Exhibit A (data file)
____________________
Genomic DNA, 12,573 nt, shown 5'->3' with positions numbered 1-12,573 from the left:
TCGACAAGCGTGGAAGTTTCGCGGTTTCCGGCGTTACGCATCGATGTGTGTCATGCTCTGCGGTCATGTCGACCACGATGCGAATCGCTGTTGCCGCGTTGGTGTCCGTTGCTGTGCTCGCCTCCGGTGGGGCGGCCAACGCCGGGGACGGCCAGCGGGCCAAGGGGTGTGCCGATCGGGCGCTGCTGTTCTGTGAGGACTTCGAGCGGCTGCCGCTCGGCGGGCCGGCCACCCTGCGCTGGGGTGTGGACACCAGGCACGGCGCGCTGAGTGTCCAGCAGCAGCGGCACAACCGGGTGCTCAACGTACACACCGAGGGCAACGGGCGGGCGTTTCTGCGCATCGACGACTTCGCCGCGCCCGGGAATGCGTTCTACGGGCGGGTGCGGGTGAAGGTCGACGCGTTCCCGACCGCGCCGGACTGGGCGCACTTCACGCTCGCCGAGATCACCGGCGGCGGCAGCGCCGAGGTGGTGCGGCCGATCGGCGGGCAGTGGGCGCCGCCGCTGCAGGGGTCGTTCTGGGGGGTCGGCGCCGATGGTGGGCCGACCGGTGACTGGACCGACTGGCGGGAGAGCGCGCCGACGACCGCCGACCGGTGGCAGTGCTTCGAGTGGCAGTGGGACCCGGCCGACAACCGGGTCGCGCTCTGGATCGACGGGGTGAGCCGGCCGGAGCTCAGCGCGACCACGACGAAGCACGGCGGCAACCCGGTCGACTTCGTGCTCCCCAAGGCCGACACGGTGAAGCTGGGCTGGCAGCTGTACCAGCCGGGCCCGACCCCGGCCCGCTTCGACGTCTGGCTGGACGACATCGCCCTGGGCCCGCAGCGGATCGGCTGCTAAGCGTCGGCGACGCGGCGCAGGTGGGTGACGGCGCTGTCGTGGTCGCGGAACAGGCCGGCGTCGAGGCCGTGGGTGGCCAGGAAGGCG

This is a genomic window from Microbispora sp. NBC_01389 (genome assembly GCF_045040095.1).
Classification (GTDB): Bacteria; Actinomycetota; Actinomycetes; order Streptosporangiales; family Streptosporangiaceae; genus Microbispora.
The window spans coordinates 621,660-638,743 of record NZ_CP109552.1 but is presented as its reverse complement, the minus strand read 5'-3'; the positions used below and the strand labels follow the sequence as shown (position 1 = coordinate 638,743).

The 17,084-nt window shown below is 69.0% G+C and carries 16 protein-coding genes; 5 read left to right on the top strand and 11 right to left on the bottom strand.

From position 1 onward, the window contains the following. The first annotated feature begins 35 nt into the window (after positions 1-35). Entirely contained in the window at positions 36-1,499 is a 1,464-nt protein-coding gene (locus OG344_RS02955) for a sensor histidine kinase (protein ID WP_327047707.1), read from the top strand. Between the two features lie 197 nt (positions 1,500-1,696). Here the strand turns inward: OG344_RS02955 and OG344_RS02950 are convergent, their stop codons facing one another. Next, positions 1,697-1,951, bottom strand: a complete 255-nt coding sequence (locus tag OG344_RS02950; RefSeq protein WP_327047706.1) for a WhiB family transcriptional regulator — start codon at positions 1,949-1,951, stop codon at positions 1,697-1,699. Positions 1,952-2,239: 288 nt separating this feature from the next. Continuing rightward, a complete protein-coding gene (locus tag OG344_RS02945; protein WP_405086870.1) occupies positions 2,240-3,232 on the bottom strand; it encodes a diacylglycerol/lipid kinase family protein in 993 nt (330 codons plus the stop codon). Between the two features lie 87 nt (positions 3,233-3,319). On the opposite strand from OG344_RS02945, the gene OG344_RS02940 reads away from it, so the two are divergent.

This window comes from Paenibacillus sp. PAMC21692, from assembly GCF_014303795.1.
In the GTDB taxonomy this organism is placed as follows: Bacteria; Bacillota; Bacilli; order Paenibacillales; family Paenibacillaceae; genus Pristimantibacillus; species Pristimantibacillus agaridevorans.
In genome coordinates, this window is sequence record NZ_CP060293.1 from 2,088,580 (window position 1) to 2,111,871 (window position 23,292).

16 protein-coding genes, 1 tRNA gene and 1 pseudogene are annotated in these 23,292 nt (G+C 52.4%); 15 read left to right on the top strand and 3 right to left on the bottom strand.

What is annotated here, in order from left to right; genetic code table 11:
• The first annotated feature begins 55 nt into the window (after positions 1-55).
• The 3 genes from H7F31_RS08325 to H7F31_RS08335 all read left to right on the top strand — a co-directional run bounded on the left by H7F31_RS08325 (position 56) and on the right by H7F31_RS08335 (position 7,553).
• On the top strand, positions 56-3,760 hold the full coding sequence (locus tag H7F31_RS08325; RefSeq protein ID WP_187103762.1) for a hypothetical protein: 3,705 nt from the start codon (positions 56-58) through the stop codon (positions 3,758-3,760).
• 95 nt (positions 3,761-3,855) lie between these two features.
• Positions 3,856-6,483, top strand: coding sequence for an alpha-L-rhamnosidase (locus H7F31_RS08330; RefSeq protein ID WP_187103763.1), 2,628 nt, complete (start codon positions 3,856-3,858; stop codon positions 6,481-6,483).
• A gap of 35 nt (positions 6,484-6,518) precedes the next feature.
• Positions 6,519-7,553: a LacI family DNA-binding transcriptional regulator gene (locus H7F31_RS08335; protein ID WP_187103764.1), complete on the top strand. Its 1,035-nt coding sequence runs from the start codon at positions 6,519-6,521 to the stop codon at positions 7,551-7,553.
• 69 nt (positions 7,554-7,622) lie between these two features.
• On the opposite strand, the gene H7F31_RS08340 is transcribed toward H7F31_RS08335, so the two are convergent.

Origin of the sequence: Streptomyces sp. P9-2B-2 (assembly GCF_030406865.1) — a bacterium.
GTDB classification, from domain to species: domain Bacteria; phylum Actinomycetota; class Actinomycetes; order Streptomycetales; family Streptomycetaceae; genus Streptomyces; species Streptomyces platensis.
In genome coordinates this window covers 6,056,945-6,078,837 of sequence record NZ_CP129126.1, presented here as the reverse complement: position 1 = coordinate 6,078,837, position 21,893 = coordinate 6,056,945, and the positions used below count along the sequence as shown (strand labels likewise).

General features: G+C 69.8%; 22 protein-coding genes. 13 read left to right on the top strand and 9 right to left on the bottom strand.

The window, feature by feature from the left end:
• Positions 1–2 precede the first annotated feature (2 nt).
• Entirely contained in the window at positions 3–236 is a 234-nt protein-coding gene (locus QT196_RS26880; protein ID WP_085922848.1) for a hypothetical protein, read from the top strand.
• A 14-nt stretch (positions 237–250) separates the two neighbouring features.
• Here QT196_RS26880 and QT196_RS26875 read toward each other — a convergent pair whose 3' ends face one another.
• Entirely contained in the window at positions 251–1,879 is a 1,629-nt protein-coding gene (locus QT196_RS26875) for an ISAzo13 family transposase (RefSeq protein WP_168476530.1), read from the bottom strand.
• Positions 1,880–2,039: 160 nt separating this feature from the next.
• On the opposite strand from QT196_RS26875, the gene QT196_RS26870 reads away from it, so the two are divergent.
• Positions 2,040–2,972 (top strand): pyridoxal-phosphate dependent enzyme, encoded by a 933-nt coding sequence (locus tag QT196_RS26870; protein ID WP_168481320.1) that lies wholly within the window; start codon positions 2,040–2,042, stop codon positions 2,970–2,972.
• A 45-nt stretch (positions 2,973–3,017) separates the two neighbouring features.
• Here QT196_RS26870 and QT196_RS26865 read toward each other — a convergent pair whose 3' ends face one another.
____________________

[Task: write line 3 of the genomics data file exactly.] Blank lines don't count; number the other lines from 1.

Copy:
This is a genomic window from Microbispora sp. NBC_01389 (genome assembly GCF_045040095.1).